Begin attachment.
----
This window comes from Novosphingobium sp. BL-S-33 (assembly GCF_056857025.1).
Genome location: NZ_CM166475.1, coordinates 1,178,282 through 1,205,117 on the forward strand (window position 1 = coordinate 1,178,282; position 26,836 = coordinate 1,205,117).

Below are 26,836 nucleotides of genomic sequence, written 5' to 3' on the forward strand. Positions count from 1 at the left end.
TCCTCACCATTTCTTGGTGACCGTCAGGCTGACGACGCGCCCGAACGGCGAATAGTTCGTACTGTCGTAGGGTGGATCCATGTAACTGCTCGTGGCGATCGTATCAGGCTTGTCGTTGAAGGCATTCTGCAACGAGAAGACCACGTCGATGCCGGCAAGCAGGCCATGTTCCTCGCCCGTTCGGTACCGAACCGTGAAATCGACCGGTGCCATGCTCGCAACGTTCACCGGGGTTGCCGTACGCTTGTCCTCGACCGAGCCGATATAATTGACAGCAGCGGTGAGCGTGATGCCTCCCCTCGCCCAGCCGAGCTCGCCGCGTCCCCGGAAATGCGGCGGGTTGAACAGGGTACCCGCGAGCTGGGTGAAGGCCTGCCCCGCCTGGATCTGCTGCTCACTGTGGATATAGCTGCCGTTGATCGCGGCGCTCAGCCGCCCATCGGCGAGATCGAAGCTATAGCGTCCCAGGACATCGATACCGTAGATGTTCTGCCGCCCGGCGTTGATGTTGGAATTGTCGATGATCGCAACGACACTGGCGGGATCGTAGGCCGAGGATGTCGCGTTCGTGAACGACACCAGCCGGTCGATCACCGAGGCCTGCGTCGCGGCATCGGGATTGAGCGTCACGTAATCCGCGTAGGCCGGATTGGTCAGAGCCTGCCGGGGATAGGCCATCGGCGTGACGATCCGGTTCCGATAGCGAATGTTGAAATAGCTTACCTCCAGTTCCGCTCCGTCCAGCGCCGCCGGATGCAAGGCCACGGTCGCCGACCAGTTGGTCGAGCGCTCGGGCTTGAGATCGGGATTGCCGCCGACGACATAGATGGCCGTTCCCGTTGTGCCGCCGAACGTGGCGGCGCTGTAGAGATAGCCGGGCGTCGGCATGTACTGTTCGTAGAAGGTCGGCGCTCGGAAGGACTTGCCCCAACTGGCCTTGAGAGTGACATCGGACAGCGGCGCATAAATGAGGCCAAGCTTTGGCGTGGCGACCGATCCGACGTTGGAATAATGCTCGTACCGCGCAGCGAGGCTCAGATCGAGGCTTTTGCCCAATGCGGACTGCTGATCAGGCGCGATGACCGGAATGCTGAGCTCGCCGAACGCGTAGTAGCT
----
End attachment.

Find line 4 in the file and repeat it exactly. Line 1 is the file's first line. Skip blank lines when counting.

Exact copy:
TCCTCACCATTTCTTGGTGACCGTCAGGCTGACGACGCGCCCGAACGGCGAATAGTTCGTACTGTCGTAGGGTGGATCCATGTAACTGCTCGTGGCGATCGTATCAGGCTTGTCGTTGAAGGCATTCTGCAACGAGAAGACCACGTCGATGCCGGCAAGCAGGCCATGTTCCTCGCCCGTTCGGTACCGAACCGTGAAATCGACCGGTGCCATGCTCGCAACGTTCACCGGGGTTGCCGTACGCTTGTCCTCGACCGAGCCGATATAATTGACAGCAGCGGTGAGCGTGATGCCTCCCCTCGCCCAGCCGAGCTCGCCGCGTCCCCGGAAATGCGGCGGGTTGAACAGGGTACCCGCGAGCTGGGTGAAGGCCTGCCCCGCCTGGATCTGCTGCTCACTGTGGATATAGCTGCCGTTGATCGCGGCGCTCAGCCGCCCATCGGCGAGATCGAAGCTATAGCGTCCCAGGACATCGATACCGTAGATGTTCTGCCGCCCGGCGTTGATGTTGGAATTGTCGATGATCGCAACGACACTGGCGGGATCGTAGGCCGAGGATGTCGCGTTCGTGAACGACACCAGCCGGTCGATCACCGAGGCCTGCGTCGCGGCATCGGGATTGAGCGTCACGTAATCCGCGTAGGCCGGATTGGTCAGAGCCTGCCGGGGATAGGCCATCGGCGTGACGATCCGGTTCCGATAGCGAATGTTGAAATAGCTTACCTCCAGTTCCGCTCCGTCCAGCGCCGCCGGATGCAAGGCCACGGTCGCCGACCAGTTGGTCGAGCGCTCGGGCTTGAGATCGGGATTGCCGCCGACGACATAGATGGCCGTTCCCGTTGTGCCGCCGAACGTGGCGGCGCTGTAGAGATAGCCGGGCGTCGGCATGTACTGTTCGTAGAAGGTCGGCGCTCGGAAGGACTTGCCCCAACTGGCCTTGAGAGTGACATCGGACAGCGGCGCATAAATGAGGCCAAGCTTTGGCGTGGCGACCGATCCGACGTTGGAATAATGCTCGTACCGCGCAGCGAGGCTCAGATCGAGGCTTTTGCCCAATGCGGACTGCTGATCAGGCGCGATGACCGGAATGCTGAGCTCGCCGAACGCGTAGTAGCT